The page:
Tempelhof at 6 o’clock: At its core is the Tempelhof Airport, or the area its 2008 phaseout left behind, formally referred to as the Tempelhofer Freiheit (freedom). Along its edges new building projects are sprouting from the ground, but hopefully the gigantic inner-city open space remains for as long as possible. The meadows are used for grilling and chilling; in Autumn the kites climb up to the clouds. The former runway can be utilized in manifold fashion: via inline skating, bicycling, segwaying, kite landboarding and even cross-country skiing in the Winter. By the way, Germany’s largest and most beautiful Mosque, the Sehitlik Mosque, can be found next door.
The westwards adjoining district Steglitz is regarded for its ample shopping possibilities. No other street in Berlin can boast the shoulder-to-shoulder shopping centers of Schloßstrasse. The Feuerbach is the go-to brunch address in these parts. The Spring and Summer are an especially inviting time for the Botanische Garten, but even during the snowy wintry months one can escape the beastly cold in their tropical greenhouse. Moving along to the more tranquil and posh district of Dahlem that features the Freie Universität. That old rambunctious spirit has long laid itself to rest, but they still excel with an elite science department and the outstanding Philologische Bibliothek. Dahlem’s academic history is best surveyed on a tour of the Max-Planck-Gesellschaft. Further along, the Domäne Dahlem has a much earthier feel, quite literally in fact. It’s the perfect excursion for the agriculturally minded.

Now veer towards the Havel at 8 o’clock and you’ll approach Grunewald (green forest) with its Jagdschloss Grunewald. Grunewaldsee is a very popular destination for dog lovers as it has the biggest official dog beach around. Allergy sufferers and dog haters should steer clear. The district of Grunewald is synonymous with affluence. Even if you’re just passing through on the bus and get a glimpse of the pompous villas, it becomes obvious how well-to-do these folks are in reality. Speaking of bus, the M19 runs from the city to S-Bahnhof Grunewald where you can visit the Gleis 17, a gripping memorial for the deportation of the Jews in the Third Reich. If you crave a little boulevard, hop onto the M29 to Roseneck and have yourself a slice of cheesecake at the Wiener Café amongst their very dignified clientele. Admittedly it’s a congregation of fancy Wilmersdorfer widows, but occasionaly the likes of celebrity coiffeur Udo Walz, 85-year young playboy Rolf Eden and extravagant German fashion designer Glööckler will drop in here. The athletes among us might conquer the Teufelsberg to attain a spectacular view of the city with often resplendent sunsets. Berlin’s highest elevation is in truth manmade (its merely a heap of rubble from WWII). You can also see the vandalism caused by the American monitoring systems formerly stationed here.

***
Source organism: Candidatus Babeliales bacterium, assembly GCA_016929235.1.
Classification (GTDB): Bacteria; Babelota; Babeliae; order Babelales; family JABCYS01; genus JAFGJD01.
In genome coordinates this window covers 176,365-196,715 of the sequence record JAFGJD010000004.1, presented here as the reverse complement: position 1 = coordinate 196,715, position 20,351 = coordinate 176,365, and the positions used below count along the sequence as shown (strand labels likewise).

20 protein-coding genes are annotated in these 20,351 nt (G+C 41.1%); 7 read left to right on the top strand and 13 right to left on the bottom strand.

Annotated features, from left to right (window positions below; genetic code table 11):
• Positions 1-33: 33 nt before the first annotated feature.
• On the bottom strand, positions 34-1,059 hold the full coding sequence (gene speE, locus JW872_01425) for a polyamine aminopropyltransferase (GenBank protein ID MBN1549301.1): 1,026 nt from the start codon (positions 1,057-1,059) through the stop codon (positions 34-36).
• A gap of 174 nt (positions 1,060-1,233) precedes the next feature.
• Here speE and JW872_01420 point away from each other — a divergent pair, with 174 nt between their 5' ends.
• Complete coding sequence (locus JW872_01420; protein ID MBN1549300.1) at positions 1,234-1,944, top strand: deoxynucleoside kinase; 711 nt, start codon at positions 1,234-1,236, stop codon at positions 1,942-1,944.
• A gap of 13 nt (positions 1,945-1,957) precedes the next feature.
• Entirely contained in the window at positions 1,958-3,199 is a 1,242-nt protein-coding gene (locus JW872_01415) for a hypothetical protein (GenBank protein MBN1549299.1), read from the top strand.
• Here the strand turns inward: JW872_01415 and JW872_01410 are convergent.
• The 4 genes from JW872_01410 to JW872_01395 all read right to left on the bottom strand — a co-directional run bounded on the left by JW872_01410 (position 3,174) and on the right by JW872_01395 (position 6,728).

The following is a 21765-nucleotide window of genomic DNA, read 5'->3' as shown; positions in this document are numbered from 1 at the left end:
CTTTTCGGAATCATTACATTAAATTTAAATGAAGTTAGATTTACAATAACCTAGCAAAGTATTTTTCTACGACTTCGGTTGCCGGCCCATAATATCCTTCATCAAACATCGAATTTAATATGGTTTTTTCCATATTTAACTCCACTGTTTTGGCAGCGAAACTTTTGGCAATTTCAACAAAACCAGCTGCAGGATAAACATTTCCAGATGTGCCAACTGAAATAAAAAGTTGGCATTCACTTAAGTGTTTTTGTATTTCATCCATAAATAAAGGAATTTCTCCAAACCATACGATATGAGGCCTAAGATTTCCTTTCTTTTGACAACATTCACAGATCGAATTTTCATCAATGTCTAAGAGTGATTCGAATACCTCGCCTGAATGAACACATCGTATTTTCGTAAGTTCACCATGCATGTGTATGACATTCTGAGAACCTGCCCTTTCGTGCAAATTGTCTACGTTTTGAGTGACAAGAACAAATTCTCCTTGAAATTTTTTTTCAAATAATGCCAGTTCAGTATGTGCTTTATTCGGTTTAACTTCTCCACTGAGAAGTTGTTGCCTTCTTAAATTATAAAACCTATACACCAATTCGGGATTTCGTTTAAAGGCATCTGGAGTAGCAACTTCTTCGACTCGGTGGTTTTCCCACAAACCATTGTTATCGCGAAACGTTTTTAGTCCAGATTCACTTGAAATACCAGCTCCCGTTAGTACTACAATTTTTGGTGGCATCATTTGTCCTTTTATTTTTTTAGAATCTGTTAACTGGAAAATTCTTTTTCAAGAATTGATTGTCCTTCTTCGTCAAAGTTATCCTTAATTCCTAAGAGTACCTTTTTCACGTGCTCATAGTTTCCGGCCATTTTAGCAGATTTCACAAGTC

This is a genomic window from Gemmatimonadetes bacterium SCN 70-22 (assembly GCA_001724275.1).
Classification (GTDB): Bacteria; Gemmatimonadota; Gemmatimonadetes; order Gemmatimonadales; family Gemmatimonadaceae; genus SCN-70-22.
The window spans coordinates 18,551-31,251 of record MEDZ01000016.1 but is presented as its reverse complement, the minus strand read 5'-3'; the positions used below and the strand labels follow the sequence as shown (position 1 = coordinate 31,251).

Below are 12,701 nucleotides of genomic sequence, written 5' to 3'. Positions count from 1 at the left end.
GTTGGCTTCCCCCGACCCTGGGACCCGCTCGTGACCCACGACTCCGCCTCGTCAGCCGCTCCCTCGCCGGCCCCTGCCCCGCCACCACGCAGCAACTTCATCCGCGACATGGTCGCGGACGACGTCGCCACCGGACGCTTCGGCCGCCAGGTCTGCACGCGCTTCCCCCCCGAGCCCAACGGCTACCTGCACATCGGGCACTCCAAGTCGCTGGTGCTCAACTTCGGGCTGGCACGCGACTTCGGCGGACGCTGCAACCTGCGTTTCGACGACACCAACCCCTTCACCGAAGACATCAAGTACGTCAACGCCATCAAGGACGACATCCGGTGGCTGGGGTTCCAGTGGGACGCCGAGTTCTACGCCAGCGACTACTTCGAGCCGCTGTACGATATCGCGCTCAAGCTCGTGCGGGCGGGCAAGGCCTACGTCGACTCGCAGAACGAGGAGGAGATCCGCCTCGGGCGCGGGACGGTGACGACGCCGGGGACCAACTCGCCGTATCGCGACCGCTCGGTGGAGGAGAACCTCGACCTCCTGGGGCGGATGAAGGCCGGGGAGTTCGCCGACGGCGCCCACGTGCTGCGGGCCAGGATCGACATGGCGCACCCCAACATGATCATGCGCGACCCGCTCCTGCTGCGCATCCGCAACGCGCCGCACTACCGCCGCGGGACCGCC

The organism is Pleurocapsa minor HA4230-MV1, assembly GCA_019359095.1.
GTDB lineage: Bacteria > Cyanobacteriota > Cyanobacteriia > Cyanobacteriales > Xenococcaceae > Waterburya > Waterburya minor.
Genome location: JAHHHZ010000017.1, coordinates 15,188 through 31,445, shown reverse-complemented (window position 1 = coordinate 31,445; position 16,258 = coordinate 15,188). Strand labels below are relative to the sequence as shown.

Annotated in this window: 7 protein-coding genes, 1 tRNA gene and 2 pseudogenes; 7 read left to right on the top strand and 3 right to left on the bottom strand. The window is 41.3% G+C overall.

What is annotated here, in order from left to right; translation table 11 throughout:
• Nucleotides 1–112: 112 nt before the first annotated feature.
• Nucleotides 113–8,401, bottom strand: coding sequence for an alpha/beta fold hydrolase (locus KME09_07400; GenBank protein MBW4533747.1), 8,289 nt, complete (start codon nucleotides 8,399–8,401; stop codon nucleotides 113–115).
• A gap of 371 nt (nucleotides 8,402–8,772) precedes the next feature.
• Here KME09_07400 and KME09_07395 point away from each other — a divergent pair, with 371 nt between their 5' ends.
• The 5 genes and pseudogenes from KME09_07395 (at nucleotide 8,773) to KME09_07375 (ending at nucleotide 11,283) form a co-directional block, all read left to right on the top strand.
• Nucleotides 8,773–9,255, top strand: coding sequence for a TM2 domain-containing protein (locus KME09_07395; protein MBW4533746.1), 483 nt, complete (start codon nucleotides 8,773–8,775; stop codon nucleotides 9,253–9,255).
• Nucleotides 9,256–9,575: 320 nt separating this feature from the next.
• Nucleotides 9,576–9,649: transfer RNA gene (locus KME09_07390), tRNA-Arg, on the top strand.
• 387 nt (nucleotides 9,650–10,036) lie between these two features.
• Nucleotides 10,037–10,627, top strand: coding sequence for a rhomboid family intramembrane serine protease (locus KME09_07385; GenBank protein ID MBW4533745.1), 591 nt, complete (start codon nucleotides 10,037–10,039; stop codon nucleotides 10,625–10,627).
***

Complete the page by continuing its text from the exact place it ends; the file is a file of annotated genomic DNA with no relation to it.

Now its shortly before 9 o’clock and we can already make out the ICC in the distance. If it isn’t work related, we couldn’t care less about the Messegelände (trade fair grounds). Far more enticing is the Olympiastadion (Olympic Stadium) including its auxiliary sports facilities. Its history (1936 Olympic Games) is put into context through a behind-the-scenes tour or simply with audio guide. Northwest of here is a quiet residential area. Off on the horizon, the “Ernst-Reuter” cogeneration plant resembles a cloud factory on a clear winter’s day. Just beyond lies Spandau. The main attraction here is definitely the gigantic Zitadelle Spandau with its impressive bat colony and summertime Citadel Music Festival. Spandau boasts a charming Altstadt (historic old town), with rustic pubs and cosy breweries… and a lot of remarkable excursion areas such as Johannesstift, Fort Hahneberg, Juliusturm (tower) and the popular swimming spot named Bürgerablage.

Another upscale area – the Westend – can be accessed with the 104 bus. The Siemensstadt is a relic of the worker housing ideal from the early 20th century. Close by, the Jungfernheide is the biggest patch of green the inner-city has in store, where everyone can find their own personal serenity. To the north, the huge district of Reinickendorf awaits: green, aqueous and contemplative like the Buddhistische Haus or the Humboldtschlößchen. Popular day trip destinations include the Greenwichpromenade (with river cruise port), the rustic Alt-Tegel (home of “Florida Eis” ice cream), the “Dicke Marie” (oldest tree in town) and the Borsighallen (shopping mall in a former railroad factory).